I refuse point-blank to say to my ruling élite "Thank you for only curtailing my freedoms a little" and subsequently repeat that mantra once a month with every new restriction that further encroaches upon my liberties.

I will never willingly surrender my current freedoms 'in order to preserve my freedom'.

Whilst I'm not surprised at the élite indulging in such sophistry, I am appalled at the degree to which it's being swallowed by many who should know better.

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Gav

Re: I read this and I think

I'm not going to argue that rights are not a good thing that should be protected. But at the end of the day we only have the rights that the society we live in agrees we should have. Rights are not a natural law of the universe, they are constructs of humans.

So if the society we live in decides not to give us freedom to do something (no matter how important or trivial that something may be) then you can shout all you like about it being your right. That's not going to stop the powers that be locking you up or worse. Tell them they don't have the right to do that, and I think they'll find the point moot. They're doing it.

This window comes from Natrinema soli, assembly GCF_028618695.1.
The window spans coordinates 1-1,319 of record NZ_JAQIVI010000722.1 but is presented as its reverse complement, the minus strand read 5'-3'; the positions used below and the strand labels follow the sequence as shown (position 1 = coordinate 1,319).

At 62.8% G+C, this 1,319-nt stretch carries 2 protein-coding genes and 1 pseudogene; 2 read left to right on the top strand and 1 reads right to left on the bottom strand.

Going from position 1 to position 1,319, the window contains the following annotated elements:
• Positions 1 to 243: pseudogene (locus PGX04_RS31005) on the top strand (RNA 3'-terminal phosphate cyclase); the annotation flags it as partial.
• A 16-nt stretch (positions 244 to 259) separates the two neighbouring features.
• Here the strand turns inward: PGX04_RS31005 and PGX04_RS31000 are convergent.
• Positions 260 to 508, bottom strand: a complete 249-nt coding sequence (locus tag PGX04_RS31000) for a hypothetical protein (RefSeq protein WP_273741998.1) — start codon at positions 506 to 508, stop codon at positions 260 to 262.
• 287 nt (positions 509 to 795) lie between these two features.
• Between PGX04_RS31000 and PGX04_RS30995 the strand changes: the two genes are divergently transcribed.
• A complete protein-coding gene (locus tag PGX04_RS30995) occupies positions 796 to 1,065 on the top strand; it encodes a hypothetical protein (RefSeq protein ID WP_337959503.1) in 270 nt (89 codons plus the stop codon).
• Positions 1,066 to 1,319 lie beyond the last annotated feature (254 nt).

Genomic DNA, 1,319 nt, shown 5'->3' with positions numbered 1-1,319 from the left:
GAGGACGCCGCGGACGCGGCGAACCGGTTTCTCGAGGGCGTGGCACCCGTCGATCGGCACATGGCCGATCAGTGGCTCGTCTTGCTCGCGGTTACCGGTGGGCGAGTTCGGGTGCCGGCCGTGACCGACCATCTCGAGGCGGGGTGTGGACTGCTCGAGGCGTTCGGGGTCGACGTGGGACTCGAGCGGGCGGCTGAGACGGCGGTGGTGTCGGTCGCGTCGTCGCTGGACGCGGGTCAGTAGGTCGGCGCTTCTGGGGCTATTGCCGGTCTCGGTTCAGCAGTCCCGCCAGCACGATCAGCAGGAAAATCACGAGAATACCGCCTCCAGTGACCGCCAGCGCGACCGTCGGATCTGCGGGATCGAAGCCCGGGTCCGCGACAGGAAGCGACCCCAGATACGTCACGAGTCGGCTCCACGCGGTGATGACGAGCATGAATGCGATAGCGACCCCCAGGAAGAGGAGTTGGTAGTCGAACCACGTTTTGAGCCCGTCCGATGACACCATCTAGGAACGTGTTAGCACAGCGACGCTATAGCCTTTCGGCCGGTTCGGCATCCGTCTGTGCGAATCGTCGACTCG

Which is why we are fortunate to not be living in North Korea where many freedoms we regard as fundamental rights don't exist. Furthermore, I, in my country, may have freedoms that you do not. Why aren't you demanding these? After all, they're your RIGHT.

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Re: I read this and I think

These freedoms are my RIGHT, dammit

A right given by whom/what? You don't have any "rights" beyond those that others have found/battled (and, yes, died) to obtain for themselves and others, including you. There are no universal, invariant, absolute standards here.

And it's not luck either.

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Anonymous Coward

Re: I read this and I think

"in the USSR and East Germany people needed papers to move about within their own borders and had their phones routinely tapped"

... and still do. I once worked for a company installing new digital exchanges in the former soviet republics in the late '90s. The exchanges were all ordered with the soviet std mods to allow ad hoc eavesdropping by the local stasi.